Inspiration is everywhere.

Dear friends,

I mentioned in my last post that I recently made a mini quilt for a swap. Crafters/artists swaps have been around for a long time, but I had never before thought of signing up for a quilt swap until recently when I stumbled across this blog.

I signed up on impulse, right before the deadline, and a week later I received an email with information about my secret swap partner. Since I was supposed to make a mini quilt (no smaller than 6″ X 6″ and no bigger than 24″ X 24″), I realized the petite format was perfect for an appliqued motif I’d been thinking about for weeks.

A few months ago, I tripped across this image of a neon sign on Pinterest:

firefly

Source: Roadhouse Relics

My first impulse was to buy this beauty. I was charmed by the design and instantly transported to childhood summer nights spent at my Gram’s house, where my younger cousin and I often caught fireflies in a Mason jar to create an improvised lantern that would extend our under-the-covers playtime long after our grandmother had put us to bed.

Unfortunately, the neon sign was both out of my price range and sold.

Still, I couldn’t stop thinking about the simple joy of a blue jar lit by fireflies, and I vowed to turn the image into a quilt.

I hope my swap partner has as many fond memories of “lightening bugs” as I do, because this is what I made for her:

miniquilt

I’ve been enjoying what I call “free form applique” ever since a Crate and Barrel catalog inspired me to make this table runner.  I’m too impatient for the kind of appliqued images where the edges are perfectly cut and neatly stitched in place. My free form variety is far more rustic and forgiving of mistakes, and my “doodle stitching” in various color threads is more akin to folk art than accomplished needlework.

firefliescu

I hope my style suits my secret swap pal. Thanks to the magic of the internet, the 160 folks participating in this swap have our own Flickr group and Instagram/Twitter hashtags for sharing our work. (Want to see more? Click here.) There are some very talented quilters among the group, which gives me a bit of “swap anxiety.”

I am a definite novice in this bunch, which all things considered, is probably a catbird seat for the Magpie.

With gratitude {for inspiration all around me and the opportunity to play with the big girls},

Joan, who finally “packed away” her quilting studio yesterday in a cleaning frenzy prompted by a much-improved back and a desire to serve an upcoming meal or two on the dining room table

Practice, schmactice.

Dear friends,

runnersnapseed

I spent Sunday working on more ideas for Magpie Quilts, which I’m sure comes as no surprise. My guess is you’re thinking to yourself “Does Joan have any idea how OCD she is?”

Truth is, I do. (I’m trying to make it work for me, man!)

I’ve known for a while that to take the next step in quilting, I needed to learn how to free-motion quilt (FMQ in the biz). Without this skill, I’m either stuck in straight-stiching land or doomed to pay someone else to quilt all my tops. Neither option suits me, so I spent the weekend reading up, watching videos and diving in.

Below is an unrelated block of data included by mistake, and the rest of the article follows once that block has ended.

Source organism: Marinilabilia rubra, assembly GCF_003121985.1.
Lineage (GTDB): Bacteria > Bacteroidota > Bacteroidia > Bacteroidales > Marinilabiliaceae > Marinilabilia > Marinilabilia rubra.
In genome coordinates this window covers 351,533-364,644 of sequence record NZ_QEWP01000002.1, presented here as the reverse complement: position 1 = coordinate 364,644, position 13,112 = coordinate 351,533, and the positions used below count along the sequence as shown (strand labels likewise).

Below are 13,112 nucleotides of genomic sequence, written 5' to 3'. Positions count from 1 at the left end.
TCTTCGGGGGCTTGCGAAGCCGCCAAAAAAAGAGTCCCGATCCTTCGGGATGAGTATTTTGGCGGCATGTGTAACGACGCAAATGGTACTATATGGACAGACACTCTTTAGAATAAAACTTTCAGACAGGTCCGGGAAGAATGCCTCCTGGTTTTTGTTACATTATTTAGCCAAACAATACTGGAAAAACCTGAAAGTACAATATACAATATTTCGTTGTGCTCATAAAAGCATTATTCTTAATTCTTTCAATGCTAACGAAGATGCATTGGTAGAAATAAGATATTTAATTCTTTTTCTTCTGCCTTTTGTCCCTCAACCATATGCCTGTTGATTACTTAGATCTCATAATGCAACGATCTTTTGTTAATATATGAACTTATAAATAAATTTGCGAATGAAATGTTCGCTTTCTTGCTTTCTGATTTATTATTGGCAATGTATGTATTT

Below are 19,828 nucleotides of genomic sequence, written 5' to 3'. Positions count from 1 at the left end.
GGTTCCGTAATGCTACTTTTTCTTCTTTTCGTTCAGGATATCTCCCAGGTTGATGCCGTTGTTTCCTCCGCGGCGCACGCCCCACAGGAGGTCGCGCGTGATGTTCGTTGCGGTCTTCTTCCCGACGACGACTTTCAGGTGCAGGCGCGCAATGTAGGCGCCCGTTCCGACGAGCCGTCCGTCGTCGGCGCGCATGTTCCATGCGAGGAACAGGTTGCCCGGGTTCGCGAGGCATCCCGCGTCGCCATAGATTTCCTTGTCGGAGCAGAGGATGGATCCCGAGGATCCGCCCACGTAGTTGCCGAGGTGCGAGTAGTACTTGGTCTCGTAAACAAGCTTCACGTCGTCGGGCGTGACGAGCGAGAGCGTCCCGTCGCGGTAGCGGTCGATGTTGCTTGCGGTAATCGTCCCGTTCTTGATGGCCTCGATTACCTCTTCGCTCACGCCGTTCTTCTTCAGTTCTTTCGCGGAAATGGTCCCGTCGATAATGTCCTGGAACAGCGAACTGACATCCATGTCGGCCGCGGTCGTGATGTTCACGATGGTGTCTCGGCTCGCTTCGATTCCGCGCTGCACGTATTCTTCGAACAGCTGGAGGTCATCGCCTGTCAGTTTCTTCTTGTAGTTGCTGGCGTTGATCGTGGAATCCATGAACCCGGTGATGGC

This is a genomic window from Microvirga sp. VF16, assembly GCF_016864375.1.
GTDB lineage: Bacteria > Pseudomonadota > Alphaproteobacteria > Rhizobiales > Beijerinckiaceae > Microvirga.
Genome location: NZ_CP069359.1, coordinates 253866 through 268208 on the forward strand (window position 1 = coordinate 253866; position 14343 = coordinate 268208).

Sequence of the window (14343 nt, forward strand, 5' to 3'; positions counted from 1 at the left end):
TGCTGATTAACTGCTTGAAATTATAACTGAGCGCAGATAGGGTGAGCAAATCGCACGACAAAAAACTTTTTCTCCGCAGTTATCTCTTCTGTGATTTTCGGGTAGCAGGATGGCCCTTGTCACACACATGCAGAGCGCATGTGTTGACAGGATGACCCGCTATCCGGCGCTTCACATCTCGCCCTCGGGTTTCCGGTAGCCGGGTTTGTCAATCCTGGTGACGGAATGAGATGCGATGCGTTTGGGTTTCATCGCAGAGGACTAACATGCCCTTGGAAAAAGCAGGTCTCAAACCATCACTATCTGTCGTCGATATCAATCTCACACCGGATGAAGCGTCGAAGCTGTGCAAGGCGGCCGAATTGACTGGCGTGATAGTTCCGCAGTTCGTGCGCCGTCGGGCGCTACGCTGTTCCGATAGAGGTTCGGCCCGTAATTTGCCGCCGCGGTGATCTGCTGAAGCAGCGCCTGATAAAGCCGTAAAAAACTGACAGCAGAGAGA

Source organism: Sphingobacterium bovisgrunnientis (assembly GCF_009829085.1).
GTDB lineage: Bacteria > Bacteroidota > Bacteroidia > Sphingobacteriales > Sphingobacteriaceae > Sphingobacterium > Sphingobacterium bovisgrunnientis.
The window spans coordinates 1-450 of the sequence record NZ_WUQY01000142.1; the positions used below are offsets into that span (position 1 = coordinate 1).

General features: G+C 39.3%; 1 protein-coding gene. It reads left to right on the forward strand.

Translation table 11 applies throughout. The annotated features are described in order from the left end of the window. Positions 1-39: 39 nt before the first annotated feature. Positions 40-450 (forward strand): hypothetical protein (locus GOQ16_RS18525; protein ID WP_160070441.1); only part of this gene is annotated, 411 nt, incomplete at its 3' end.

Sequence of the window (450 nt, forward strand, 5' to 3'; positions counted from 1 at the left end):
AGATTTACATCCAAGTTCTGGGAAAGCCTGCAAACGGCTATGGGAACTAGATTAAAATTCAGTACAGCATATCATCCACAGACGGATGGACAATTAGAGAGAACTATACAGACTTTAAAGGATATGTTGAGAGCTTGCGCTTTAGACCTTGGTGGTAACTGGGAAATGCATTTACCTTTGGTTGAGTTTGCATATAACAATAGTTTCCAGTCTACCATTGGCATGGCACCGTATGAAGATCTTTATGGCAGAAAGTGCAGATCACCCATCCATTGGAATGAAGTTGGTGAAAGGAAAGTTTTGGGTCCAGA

Like anything worth doing, free-motion quilting requires practice. And the online quilting forums are chock full of people who practice drawing their designs freehand first, then sew on paper (yes, paper, because it’s cheap), then scraps.  Practice, practice, practice, they say. I practiced Saturday afternoon, where practice equals trying it for the first time and getting bored with practice in about 20 minutes and moving on to making key-rings.

It occurred to me that the only reason I got good at cooking is because I am allowed to eat all the “practice” dishes. Quilting, suffers, I think, from a  lack of instant gratification, especially when most of the quilters you meet talk about how much they practice and how they spend months piecing a quilt top.

To heck with that! I’m about getting it done, for better or for worse. Which is also why I’m pretty good at devising shortcuts.

To wit: Saturday night as I read in bed, I noticed this lovely tablecloth on the cover of a favorite catalog.

catalog

And I thought how pretty that tablecloth would be as a quilted table runner. But appliqueing that many berries? No way, Jose.

Instead, I used thermal adhesive (the kind you iron-on to fabric). First I free-hand cut tree branches and berries (yay for freehand cutting “practice”) then I ironed them onto a fabric panel that would become the top of my table runner. After making a “quilt sandwich,” which consists of a top, a piece of batting, and a back, I free-motion quilted the whole thing, which killed two birds with one stone. (I both “appliqued” the cut-out elements AND quilted the runner all in one fell swoop). All that was left to do was bind it and sew on a Magpie Quilts label.

I saved so much time, I even managed to help Mr. Mom put away the groceries, prepare our Sunday Supper, and set a proper table — using the new runner, of course.

In case you’re curious, here’s a close-up view:

runnercu

It’s not without imperfections — but then neither are tree bark and branches, so Mother Nature and me are sympatico, don’t you think?

With gratitude {for having never been a perfectionist but almost always finishing},

Joan, who can’t decide whether to keep this one, because it’s clearly practice quality, or give it away, because  — you know — practice schmactice